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Richard Mobley, a software developer who commutes from Scottsdale, Ariz., to his home in Tucson, says he witnessed "the same exact thing" Fields described, noting his incident took place Nov. 15, 2006.

Mobley registered the following characteristics about the behavior of the objetcs:

They appeared over the Gila Indian Reservation and moved southeast;

I saw one, then two, then three, then four and five of these objects light up;

Each lit up at a different time and went out at different times;

Sometimes they would be in a row, and at other times they would appear stacked close to each other (bunched up or on top of each other);

They were about 6,000 to 10,000 feet off the ground moving, high enough to flying over the mountain range;

The light (when lit) was a round, super intense amber light which seemed to illuminate the ground below them;

They would light up for about five to seven minutes and then dim down and go out;

After about three minutes of being out, they would light back up, going from dim to intense amber light (not clear color like airplane landing lights);

There was an aircraft in the area which had landing lights on as well a beacon light (red and green on the wings and tail) so to distinguish between these object and a plane was easy;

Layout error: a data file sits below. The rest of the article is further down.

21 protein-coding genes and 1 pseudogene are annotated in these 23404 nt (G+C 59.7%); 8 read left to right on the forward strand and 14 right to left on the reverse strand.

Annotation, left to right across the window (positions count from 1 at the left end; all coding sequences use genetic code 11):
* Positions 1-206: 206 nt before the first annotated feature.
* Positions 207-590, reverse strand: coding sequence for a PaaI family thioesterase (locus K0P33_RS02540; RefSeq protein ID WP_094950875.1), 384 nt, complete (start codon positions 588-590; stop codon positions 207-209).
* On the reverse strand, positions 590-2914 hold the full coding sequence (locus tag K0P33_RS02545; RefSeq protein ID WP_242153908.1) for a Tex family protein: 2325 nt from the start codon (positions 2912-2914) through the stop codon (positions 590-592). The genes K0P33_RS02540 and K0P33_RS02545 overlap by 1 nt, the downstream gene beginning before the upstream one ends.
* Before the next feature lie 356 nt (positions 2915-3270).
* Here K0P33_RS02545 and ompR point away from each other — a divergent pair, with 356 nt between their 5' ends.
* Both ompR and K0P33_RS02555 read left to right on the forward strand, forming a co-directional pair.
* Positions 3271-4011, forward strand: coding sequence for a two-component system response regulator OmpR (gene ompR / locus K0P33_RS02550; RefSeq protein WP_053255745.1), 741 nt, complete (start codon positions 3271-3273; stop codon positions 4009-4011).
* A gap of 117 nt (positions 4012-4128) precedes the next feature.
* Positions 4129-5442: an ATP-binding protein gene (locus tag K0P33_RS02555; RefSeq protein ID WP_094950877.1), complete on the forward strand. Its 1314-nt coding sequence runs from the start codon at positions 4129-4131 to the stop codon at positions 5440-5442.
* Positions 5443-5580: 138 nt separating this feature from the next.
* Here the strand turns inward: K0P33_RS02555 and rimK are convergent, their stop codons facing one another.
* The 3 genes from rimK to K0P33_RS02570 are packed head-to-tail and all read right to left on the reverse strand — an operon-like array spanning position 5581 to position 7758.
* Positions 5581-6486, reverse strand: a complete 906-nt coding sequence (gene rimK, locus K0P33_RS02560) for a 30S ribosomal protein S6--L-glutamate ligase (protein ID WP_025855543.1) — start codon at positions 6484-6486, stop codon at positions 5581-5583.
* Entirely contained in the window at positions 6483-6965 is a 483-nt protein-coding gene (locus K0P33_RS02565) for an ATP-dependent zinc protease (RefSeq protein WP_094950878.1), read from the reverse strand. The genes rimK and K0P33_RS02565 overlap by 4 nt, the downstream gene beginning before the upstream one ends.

At the height they were flying at and the amount of light given off, it showed that these objects were quite large.
In Belton, Texas, Jim Martin, a national sales manager for Clear Channel Radio says he, too, "observed a bright, white round light looking exactly like Col. Fields' pictures," but his sighting was Dec. 22, 2006.

Martin speculated it might have been a meteor headed directly toward him since "it did not vary in location in the sky" and that "it slowly dissipated without losing altitude."

And Jeff Pement of Pensacola, Fla., says he saw the same phenomenon as well.

"Except for the duration of time the lights stay visible, the description of the lights is exactly as I have seen it. Some of my friends think I am crazy. A few have witnessed them as I have taken them to the spot where I would typically see them. When I read Col. Fields' words describing what he saw, it was as if I was relating the event to someone."

A spokesman for the Air Force Space Command headquarters at Peterson Air Force Base in Colorado told WND he had not heard anything like what was reported, but he would check into it.

In Fields' hometown of Van Buren, comet-watcher Mike Holloway was photographing Comet McNaught in the sky the same night of the colonel's sighting, and he said what Fields had witnessed was apparently something quite different from the comet.

Comet McNaught (C/2006 P1) soaring over Van Buren, Ark., Jan. 9, 2007 (photo: Mike Holloway, used with permission)

"I do not think this has anything to do with the comet that was visible in the west sky just after sunset," Holloway told WND. "I imaged the comet on the 8th and 9th of January, and these lights look nothing like the comet."

Meanwhile, a digital-production expert in Columbia, S.C., analyzed the photographs taken by Fields, processing both the yellow-light image and the orange-light image through various filters using computer software.